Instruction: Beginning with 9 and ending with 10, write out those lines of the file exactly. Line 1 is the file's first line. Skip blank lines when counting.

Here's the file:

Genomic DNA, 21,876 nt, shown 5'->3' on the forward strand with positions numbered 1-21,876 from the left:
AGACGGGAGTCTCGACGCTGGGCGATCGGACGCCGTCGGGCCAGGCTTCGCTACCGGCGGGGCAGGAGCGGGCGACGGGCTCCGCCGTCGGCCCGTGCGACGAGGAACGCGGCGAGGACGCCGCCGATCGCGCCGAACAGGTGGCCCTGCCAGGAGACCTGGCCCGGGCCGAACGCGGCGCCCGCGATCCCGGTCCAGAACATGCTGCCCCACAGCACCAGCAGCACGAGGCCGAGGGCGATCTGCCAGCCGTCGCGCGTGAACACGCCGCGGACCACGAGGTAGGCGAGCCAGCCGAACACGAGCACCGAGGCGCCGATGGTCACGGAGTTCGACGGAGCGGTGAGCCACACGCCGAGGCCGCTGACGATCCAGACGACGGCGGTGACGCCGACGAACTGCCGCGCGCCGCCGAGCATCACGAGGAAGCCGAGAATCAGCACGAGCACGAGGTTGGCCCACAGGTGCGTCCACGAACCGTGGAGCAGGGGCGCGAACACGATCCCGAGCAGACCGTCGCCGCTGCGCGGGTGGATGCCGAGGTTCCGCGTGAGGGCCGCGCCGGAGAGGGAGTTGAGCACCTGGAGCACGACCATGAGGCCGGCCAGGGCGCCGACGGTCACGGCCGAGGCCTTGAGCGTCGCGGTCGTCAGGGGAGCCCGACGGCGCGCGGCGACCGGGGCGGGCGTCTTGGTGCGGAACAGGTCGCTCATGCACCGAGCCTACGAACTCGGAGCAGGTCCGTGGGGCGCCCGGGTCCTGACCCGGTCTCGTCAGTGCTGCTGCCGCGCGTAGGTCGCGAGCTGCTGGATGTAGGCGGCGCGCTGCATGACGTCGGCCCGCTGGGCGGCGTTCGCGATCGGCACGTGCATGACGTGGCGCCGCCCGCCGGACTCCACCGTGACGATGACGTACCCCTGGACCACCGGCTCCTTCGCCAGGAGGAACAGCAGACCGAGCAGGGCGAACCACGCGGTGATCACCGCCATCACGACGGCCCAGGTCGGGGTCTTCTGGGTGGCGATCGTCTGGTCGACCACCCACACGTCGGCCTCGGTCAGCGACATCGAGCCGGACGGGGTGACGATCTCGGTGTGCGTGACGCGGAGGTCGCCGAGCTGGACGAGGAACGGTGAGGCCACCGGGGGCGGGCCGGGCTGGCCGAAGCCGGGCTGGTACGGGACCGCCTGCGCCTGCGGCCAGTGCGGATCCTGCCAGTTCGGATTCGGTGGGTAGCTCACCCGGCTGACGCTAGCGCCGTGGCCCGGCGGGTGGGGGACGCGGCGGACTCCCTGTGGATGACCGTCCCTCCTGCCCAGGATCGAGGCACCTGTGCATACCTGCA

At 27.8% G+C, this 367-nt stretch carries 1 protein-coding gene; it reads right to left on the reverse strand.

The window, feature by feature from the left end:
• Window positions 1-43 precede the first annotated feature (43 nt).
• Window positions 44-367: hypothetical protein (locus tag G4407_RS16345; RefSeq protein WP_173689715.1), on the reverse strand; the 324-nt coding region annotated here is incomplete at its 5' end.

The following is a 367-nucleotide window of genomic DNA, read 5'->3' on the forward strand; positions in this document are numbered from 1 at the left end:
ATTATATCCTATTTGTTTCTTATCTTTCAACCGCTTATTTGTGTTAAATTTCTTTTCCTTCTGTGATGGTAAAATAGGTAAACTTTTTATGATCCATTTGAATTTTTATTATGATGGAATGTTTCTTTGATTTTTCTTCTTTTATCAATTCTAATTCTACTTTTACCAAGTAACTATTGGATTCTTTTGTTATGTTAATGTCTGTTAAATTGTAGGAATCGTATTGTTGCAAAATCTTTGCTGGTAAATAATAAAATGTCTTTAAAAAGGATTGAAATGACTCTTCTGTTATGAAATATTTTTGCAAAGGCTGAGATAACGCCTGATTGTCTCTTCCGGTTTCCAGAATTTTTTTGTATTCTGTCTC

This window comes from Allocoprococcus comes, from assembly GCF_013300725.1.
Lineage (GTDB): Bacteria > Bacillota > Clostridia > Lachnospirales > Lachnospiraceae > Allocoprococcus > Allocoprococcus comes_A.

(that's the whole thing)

This window comes from Allocoprococcus comes, from assembly GCF_013300725.1.
Lineage (GTDB): Bacteria > Bacillota > Clostridia > Lachnospirales > Lachnospiraceae > Allocoprococcus > Allocoprococcus comes_A.